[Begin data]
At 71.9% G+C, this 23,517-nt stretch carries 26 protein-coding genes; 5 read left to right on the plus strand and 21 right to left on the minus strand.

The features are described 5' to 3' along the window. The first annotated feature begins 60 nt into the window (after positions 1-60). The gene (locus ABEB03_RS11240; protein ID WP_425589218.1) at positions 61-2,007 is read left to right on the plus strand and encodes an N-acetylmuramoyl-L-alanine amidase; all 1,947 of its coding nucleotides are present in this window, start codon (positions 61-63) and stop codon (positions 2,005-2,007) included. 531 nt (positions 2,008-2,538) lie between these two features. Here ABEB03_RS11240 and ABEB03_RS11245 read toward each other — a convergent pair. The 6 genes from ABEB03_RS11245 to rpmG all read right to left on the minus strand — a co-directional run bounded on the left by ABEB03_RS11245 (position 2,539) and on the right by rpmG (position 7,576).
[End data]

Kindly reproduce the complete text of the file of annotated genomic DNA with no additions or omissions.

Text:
At 71.9% G+C, this 23,517-nt stretch carries 26 protein-coding genes; 5 read left to right on the plus strand and 21 right to left on the minus strand.

The features are described 5' to 3' along the window. The first annotated feature begins 60 nt into the window (after positions 1-60). The gene (locus ABEB03_RS11240; protein ID WP_425589218.1) at positions 61-2,007 is read left to right on the plus strand and encodes an N-acetylmuramoyl-L-alanine amidase; all 1,947 of its coding nucleotides are present in this window, start codon (positions 61-63) and stop codon (positions 2,005-2,007) included. 531 nt (positions 2,008-2,538) lie between these two features. Here ABEB03_RS11240 and ABEB03_RS11245 read toward each other — a convergent pair. The 6 genes from ABEB03_RS11245 to rpmG all read right to left on the minus strand — a co-directional run bounded on the left by ABEB03_RS11245 (position 2,539) and on the right by rpmG (position 7,576).